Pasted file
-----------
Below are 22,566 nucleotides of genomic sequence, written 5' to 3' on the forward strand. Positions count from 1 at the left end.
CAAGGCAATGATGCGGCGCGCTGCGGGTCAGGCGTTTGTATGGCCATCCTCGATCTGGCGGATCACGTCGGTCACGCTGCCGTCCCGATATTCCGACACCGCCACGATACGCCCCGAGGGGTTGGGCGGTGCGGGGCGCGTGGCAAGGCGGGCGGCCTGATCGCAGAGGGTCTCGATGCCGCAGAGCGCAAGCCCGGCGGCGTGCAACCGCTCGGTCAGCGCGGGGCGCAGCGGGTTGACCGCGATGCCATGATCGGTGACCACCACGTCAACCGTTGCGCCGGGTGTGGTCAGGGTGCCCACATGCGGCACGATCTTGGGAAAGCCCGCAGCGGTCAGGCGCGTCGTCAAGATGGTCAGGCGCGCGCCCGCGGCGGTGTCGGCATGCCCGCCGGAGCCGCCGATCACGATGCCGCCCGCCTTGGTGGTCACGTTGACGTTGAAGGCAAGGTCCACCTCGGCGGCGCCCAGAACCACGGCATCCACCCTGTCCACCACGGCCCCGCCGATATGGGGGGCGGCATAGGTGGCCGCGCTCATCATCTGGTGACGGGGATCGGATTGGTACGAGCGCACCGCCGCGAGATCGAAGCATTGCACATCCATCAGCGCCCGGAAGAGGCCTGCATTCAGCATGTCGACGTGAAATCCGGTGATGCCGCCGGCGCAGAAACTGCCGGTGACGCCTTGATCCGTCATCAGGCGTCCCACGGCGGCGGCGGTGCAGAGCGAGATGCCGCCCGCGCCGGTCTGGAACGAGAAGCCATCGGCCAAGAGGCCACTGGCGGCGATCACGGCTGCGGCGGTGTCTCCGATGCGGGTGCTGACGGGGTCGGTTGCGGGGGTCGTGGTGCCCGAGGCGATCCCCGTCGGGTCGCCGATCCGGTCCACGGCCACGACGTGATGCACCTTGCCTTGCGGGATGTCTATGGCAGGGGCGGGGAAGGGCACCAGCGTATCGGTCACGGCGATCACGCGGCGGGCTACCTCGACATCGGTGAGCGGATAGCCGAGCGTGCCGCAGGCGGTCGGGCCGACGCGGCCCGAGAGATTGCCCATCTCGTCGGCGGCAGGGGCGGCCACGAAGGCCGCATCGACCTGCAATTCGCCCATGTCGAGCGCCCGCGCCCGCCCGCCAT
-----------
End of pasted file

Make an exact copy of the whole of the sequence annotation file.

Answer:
Below are 22,566 nucleotides of genomic sequence, written 5' to 3' on the forward strand. Positions count from 1 at the left end.
CAAGGCAATGATGCGGCGCGCTGCGGGTCAGGCGTTTGTATGGCCATCCTCGATCTGGCGGATCACGTCGGTCACGCTGCCGTCCCGATATTCCGACACCGCCACGATACGCCCCGAGGGGTTGGGCGGTGCGGGGCGCGTGGCAAGGCGGGCGGCCTGATCGCAGAGGGTCTCGATGCCGCAGAGCGCAAGCCCGGCGGCGTGCAACCGCTCGGTCAGCGCGGGGCGCAGCGGGTTGACCGCGATGCCATGATCGGTGACCACCACGTCAACCGTTGCGCCGGGTGTGGTCAGGGTGCCCACATGCGGCACGATCTTGGGAAAGCCCGCAGCGGTCAGGCGCGTCGTCAAGATGGTCAGGCGCGCGCCCGCGGCGGTGTCGGCATGCCCGCCGGAGCCGCCGATCACGATGCCGCCCGCCTTGGTGGTCACGTTGACGTTGAAGGCAAGGTCCACCTCGGCGGCGCCCAGAACCACGGCATCCACCCTGTCCACCACGGCCCCGCCGATATGGGGGGCGGCATAGGTGGCCGCGCTCATCATCTGGTGACGGGGATCGGATTGGTACGAGCGCACCGCCGCGAGATCGAAGCATTGCACATCCATCAGCGCCCGGAAGAGGCCTGCATTCAGCATGTCGACGTGAAATCCGGTGATGCCGCCGGCGCAGAAACTGCCGGTGACGCCTTGATCCGTCATCAGGCGTCCCACGGCGGCGGCGGTGCAGAGCGAGATGCCGCCCGCGCCGGTCTGGAACGAGAAGCCATCGGCCAAGAGGCCACTGGCGGCGATCACGGCTGCGGCGGTGTCTCCGATGCGGGTGCTGACGGGGTCGGTTGCGGGGGTCGTGGTGCCCGAGGCGATCCCCGTCGGGTCGCCGATCCGGTCCACGGCCACGACGTGATGCACCTTGCCTTGCGGGATGTCTATGGCAGGGGCGGGGAAGGGCACCAGCGTATCGGTCACGGCGATCACGCGGCGGGCTACCTCGACATCGGTGAGCGGATAGCCGAGCGTGCCGCAGGCGGTCGGGCCGACGCGGCCCGAGAGATTGCCCATCTCGTCGGCGGCAGGGGCGGCCACGAAGGCCGCATCGACCTGCAATTCGCCCATGTCGAGCGCCCGCGCCCGCCCGCCAT